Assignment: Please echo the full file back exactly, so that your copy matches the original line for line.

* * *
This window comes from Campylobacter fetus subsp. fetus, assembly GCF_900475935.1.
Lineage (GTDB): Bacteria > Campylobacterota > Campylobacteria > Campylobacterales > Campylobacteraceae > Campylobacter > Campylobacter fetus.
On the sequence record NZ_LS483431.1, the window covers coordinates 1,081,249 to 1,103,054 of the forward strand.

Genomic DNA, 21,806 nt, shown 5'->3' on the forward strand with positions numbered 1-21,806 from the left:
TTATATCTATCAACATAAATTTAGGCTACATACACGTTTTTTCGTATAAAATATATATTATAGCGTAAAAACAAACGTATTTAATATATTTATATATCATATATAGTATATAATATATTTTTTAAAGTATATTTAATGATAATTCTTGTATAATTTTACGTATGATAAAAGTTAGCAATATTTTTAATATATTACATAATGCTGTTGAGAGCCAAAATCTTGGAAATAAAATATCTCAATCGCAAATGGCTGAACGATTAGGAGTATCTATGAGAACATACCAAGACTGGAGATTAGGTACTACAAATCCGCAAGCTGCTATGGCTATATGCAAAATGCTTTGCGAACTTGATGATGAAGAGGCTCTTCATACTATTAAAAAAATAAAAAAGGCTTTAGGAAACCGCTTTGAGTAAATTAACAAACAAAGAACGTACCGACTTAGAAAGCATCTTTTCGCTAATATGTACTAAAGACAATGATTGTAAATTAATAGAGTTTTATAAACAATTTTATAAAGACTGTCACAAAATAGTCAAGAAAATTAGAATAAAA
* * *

This window comes from Campylobacter fetus subsp. fetus, assembly GCF_900475935.1.
Lineage (GTDB): Bacteria > Campylobacterota > Campylobacteria > Campylobacterales > Campylobacteraceae > Campylobacter > Campylobacter fetus.
On the sequence record NZ_LS483431.1, the window covers coordinates 1,081,249 to 1,103,054 of the forward strand.

Genomic DNA, 21,806 nt, shown 5'->3' on the forward strand with positions numbered 1-21,806 from the left:
TTATATCTATCAACATAAATTTAGGCTACATACACGTTTTTTCGTATAAAATATATATTATAGCGTAAAAACAAACGTATTTAATATATTTATATATCATATATAGTATATAATATATTTTTTAAAGTATATTTAATGATAATTCTTGTATAATTTTACGTATGATAAAAGTTAGCAATATTTTTAATATATTACATAATGCTGTTGAGAGCCAAAATCTTGGAAATAAAATATCTCAATCGCAAATGGCTGAACGATTAGGAGTATCTATGAGAACATACCAAGACTGGAGATTAGGTACTACAAATCCGCAAGCTGCTATGGCTATATGCAAAATGCTTTGCGAACTTGATGATGAAGAGGCTCTTCATACTATTAAAAAAATAAAAAAGGCTTTAGGAAACCGCTTTGAGTAAATTAACAAACAAAGAACGTACCGACTTAGAAAGCATCTTTTCGCTAATATGTACTAAAGACAATGATTGTAAATTAATAGAGTTTTATAAACAATTTTATAAAGACTGTCACAAAATAGTCAAGAAAATTAGAATAAAA